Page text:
1. mm Dylan Branson says:

    It’s easy to forget that in our various leadership roles that we have One we can lean on whose understanding is greater than ours will ever be. WE can try and forge our own paths and rely on our own knowledge, but where does it get us in the end? Sure, we may eventually reach the goal, but who do we hurt along the way? How do we hurt OURSELVES along the way when we try to rely on our own strength and understanding?

  2. mm Darcy Hansen says:

    Greg,
    “…being second and satisfied is ok.” Such a good word there. I think in many ways, the solid leaders of our nation have this posture. I think they feel like more influence and positive change can happen in a lower position than at the top ranks. I have watched my husband wrestle through the identity shifts that come from not being the “big dog” in the corporation. I can’t speak for all men, but I know it’s been difficult for him to find that satisfied place being second. Jesus modeled this for us though. He was never concerned with taking over the Roman Empire. He had other plans in store, plans that required him to be second and satisfied. Thank you for sharing your leadership journey with us. It’s such a gift to learn from you.

    • mm Greg Reich says:

      It’s easy to get caught up in the concept of hierarchy. In reality everyone is accountable to someone and doesn’t have the freedom to be a lone ranger. A CEO of a corporation answers to the board. the Board answers to the stock holders who vote by either buying or selling their stock. With title and power comes great responsibility. When successful the perks are great but when not successful the price is high. Charisma may help you climb the ladder to success but it is character that keeps you there. Sooner of later a lack of character exposes everyone.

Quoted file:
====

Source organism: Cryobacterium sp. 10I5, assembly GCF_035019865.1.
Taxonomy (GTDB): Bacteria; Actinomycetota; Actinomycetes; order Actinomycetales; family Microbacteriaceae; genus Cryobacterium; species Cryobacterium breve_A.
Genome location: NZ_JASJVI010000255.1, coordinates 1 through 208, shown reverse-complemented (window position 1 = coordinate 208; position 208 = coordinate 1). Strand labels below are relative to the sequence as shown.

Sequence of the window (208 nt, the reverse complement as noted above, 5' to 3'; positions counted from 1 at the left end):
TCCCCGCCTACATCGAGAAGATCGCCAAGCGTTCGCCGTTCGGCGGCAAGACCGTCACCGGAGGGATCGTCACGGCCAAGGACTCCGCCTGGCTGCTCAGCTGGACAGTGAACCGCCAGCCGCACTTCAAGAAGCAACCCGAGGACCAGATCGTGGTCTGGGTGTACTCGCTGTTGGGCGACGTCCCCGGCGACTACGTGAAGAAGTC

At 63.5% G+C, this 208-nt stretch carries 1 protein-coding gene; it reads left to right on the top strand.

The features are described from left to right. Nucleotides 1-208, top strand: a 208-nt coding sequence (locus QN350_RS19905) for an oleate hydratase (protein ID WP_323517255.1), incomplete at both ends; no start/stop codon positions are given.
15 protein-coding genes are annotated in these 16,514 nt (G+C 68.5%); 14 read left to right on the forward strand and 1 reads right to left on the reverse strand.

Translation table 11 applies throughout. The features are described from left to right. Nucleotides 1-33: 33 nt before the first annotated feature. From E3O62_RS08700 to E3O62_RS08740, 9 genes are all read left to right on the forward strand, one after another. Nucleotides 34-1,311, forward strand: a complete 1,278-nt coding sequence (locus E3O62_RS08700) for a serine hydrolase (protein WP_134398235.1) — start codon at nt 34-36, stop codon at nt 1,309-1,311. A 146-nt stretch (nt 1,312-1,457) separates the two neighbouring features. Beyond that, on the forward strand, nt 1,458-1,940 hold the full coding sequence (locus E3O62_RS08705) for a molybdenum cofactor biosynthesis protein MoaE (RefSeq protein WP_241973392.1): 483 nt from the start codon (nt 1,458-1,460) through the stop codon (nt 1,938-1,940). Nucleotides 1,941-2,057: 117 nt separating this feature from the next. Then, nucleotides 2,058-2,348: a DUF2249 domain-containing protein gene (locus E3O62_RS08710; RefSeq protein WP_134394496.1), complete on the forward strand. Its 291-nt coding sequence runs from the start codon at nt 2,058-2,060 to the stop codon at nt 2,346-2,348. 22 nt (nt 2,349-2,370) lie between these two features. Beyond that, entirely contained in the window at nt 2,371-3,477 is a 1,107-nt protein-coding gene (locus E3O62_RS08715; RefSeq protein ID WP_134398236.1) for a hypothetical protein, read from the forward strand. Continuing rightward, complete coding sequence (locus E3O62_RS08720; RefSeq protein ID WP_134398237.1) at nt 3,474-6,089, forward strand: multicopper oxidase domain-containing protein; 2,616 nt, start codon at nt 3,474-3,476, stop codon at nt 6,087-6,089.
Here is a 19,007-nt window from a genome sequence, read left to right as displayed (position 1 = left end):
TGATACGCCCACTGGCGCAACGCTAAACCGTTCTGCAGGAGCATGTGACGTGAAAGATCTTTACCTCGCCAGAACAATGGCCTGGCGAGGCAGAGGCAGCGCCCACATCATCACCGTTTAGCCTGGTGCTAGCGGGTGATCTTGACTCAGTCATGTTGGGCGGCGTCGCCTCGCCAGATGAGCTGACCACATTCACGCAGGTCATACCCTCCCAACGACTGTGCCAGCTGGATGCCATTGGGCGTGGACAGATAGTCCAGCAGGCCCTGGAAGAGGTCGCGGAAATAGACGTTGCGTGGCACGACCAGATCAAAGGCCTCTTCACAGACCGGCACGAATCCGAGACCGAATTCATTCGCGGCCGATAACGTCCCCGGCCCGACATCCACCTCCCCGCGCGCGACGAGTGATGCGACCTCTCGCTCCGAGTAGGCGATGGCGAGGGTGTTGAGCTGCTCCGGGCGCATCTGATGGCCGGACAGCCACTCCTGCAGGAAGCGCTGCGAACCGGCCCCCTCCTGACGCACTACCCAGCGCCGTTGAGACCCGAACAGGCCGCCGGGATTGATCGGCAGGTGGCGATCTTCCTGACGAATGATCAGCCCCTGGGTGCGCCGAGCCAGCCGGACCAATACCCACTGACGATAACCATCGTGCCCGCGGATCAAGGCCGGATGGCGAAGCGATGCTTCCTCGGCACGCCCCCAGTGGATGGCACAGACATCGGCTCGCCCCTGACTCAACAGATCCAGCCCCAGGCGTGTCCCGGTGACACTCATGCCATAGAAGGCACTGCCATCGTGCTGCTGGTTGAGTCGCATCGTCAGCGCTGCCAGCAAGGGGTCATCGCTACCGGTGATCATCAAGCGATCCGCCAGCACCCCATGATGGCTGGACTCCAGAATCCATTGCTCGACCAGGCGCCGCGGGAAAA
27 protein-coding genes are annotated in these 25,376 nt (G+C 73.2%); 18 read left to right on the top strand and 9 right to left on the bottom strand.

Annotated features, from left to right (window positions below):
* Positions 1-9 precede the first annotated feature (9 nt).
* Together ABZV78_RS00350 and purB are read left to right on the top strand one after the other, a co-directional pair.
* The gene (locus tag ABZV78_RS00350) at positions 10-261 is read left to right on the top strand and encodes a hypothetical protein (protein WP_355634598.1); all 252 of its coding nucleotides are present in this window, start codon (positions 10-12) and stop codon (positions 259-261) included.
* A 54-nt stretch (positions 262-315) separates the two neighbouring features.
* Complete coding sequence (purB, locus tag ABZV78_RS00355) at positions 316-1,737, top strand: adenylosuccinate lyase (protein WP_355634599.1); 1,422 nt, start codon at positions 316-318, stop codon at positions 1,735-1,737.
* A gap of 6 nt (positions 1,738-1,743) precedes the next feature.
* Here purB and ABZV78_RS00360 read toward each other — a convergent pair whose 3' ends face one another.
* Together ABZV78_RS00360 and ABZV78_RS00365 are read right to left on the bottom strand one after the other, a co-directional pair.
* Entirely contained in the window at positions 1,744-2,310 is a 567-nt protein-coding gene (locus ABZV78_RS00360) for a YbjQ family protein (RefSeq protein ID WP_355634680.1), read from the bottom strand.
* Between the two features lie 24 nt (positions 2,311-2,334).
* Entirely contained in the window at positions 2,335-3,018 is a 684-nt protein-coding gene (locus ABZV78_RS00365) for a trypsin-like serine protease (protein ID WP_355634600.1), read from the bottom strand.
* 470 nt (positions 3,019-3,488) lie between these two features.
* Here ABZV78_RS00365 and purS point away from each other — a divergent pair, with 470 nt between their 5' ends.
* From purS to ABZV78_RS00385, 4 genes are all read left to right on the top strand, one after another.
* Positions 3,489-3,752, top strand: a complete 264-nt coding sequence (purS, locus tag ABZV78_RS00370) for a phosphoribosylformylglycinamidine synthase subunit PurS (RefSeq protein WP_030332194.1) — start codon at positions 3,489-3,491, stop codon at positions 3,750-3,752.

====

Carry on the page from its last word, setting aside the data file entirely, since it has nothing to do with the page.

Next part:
3. mm Greg Reich says:

    Dylan,

    The whole implication of leadership contradicts a solo endeavor. When others are not on the journey with us we are not leading. The goal of leadership is not so much a destination but the concept of bringing others along. We not only dwarf ourselves we also risk dwarfing others as well!

  4. mm John McLarty says:

    It’s a hard and humbling shift from the mindset of “I have the answers. I can fix the problem.” Our society still seeks leaders who boldly make these claims. (And just in case we’ve forgotten, we have another election cycle to remind us of this!) And yet, to trust in the Lord and rely less on our own knowledge is- paradoxically- the pathway to life.

  5. mm Shawn Cramer says:

    Greg, you’ll need to return that bracelet to wherever your daughter got it! It has the wrong verse on it! Haha, sorry to point out the miss there, but I couldn’t resist… Proverbs 3:5-6.

    How do you find the balance of seeking many counselors with the need to make an unpopular but needed decision?

    • mm Greg Reich says:

      Shawn,
      Good catch! Freudian slip! Corrected!
      I don’t see a conflict with seeking wise council and making the hard decisions. To me the purpose of seeking council isn’t to remove the responsibility to make the hard decisions, it is to help negotiate the challenges and to broaden our perspective. Sometimes unpopular decisions need to be made; wise council would hopefully smooth the process and help mitigate the results of the decision.